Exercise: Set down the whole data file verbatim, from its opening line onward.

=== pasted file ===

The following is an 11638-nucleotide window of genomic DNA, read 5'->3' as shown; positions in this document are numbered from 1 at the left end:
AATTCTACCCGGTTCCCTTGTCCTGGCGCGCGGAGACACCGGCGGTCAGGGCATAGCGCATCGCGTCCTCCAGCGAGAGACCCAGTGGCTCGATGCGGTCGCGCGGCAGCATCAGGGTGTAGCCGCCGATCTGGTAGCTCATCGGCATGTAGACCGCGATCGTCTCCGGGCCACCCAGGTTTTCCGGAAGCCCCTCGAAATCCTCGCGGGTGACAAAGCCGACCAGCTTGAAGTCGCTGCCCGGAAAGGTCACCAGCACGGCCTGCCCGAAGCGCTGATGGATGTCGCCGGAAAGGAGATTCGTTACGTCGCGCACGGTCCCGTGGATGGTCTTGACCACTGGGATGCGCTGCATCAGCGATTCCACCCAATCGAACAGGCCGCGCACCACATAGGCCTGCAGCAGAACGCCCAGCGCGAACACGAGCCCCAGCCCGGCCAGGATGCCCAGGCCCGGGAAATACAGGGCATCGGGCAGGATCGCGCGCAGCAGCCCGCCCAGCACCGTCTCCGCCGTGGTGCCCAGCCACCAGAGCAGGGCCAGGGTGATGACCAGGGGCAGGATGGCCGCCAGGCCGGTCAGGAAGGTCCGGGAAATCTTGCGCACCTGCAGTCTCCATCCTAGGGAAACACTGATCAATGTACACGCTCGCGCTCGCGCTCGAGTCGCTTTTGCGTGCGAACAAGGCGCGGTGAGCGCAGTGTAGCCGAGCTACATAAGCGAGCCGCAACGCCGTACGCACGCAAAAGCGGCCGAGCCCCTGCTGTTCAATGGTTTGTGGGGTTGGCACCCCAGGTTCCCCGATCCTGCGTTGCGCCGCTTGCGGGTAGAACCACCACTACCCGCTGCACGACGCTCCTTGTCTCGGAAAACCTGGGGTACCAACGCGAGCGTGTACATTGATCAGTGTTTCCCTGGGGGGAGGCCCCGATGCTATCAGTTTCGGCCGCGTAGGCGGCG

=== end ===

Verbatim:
The following is an 11638-nucleotide window of genomic DNA, read 5'->3' as shown; positions in this document are numbered from 1 at the left end:
AATTCTACCCGGTTCCCTTGTCCTGGCGCGCGGAGACACCGGCGGTCAGGGCATAGCGCATCGCGTCCTCCAGCGAGAGACCCAGTGGCTCGATGCGGTCGCGCGGCAGCATCAGGGTGTAGCCGCCGATCTGGTAGCTCATCGGCATGTAGACCGCGATCGTCTCCGGGCCACCCAGGTTTTCCGGAAGCCCCTCGAAATCCTCGCGGGTGACAAAGCCGACCAGCTTGAAGTCGCTGCCCGGAAAGGTCACCAGCACGGCCTGCCCGAAGCGCTGATGGATGTCGCCGGAAAGGAGATTCGTTACGTCGCGCACGGTCCCGTGGATGGTCTTGACCACTGGGATGCGCTGCATCAGCGATTCCACCCAATCGAACAGGCCGCGCACCACATAGGCCTGCAGCAGAACGCCCAGCGCGAACACGAGCCCCAGCCCGGCCAGGATGCCCAGGCCCGGGAAATACAGGGCATCGGGCAGGATCGCGCGCAGCAGCCCGCCCAGCACCGTCTCCGCCGTGGTGCCCAGCCACCAGAGCAGGGCCAGGGTGATGACCAGGGGCAGGATGGCCGCCAGGCCGGTCAGGAAGGTCCGGGAAATCTTGCGCACCTGCAGTCTCCATCCTAGGGAAACACTGATCAATGTACACGCTCGCGCTCGCGCTCGAGTCGCTTTTGCGTGCGAACAAGGCGCGGTGAGCGCAGTGTAGCCGAGCTACATAAGCGAGCCGCAACGCCGTACGCACGCAAAAGCGGCCGAGCCCCTGCTGTTCAATGGTTTGTGGGGTTGGCACCCCAGGTTCCCCGATCCTGCGTTGCGCCGCTTGCGGGTAGAACCACCACTACCCGCTGCACGACGCTCCTTGTCTCGGAAAACCTGGGGTACCAACGCGAGCGTGTACATTGATCAGTGTTTCCCTGGGGGGAGGCCCCGATGCTATCAGTTTCGGCCGCGTAGGCGGCG